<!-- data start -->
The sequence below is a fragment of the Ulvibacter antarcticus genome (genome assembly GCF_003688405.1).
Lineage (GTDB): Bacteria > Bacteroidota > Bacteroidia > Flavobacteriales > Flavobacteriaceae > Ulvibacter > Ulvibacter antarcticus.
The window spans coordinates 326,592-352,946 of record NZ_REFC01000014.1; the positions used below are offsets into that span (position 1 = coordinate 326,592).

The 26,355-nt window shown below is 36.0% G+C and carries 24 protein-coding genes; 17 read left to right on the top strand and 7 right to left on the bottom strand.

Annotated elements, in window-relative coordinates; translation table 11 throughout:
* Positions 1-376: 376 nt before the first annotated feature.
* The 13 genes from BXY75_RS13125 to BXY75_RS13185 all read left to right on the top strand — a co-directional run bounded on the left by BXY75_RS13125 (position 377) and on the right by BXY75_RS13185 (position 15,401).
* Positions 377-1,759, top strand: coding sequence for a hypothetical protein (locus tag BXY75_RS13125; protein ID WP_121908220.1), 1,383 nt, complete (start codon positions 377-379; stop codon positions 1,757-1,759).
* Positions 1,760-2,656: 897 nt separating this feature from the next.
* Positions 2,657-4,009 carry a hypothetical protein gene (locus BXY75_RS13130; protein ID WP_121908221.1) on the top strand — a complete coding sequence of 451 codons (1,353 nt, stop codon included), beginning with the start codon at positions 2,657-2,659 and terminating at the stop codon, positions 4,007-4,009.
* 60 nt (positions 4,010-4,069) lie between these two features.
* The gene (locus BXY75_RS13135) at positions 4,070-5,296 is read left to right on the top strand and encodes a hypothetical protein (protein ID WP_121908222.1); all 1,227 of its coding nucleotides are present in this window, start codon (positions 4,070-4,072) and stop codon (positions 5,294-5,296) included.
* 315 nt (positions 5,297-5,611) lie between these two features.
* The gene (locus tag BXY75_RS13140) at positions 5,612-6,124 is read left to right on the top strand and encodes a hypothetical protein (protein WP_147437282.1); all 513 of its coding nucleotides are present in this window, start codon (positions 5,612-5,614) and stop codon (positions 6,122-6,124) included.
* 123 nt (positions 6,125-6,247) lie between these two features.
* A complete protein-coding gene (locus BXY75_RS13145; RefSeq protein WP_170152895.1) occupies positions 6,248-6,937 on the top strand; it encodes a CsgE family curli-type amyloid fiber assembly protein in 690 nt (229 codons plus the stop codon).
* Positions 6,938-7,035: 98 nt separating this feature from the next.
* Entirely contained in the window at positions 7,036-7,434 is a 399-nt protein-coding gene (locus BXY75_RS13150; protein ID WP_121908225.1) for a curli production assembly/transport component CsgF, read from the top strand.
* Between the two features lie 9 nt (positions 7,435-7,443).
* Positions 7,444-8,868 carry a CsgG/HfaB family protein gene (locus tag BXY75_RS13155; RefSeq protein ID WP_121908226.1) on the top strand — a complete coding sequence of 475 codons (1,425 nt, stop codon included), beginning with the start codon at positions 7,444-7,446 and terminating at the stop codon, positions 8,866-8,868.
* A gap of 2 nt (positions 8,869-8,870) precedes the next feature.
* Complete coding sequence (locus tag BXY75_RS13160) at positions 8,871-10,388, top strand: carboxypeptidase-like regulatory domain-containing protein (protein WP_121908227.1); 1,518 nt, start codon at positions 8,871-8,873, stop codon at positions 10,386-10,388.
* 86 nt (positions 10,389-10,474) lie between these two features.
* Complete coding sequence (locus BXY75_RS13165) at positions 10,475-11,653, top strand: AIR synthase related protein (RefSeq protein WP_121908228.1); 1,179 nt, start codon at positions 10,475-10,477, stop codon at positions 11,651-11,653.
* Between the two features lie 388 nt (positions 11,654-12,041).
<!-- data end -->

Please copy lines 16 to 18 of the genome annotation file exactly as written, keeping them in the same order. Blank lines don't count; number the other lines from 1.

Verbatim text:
* A complete protein-coding gene (locus BXY75_RS13145; RefSeq protein WP_170152895.1) occupies positions 6,248-6,937 on the top strand; it encodes a CsgE family curli-type amyloid fiber assembly protein in 690 nt (229 codons plus the stop codon).
* Positions 6,938-7,035: 98 nt separating this feature from the next.
* Entirely contained in the window at positions 7,036-7,434 is a 399-nt protein-coding gene (locus BXY75_RS13150; protein ID WP_121908225.1) for a curli production assembly/transport component CsgF, read from the top strand.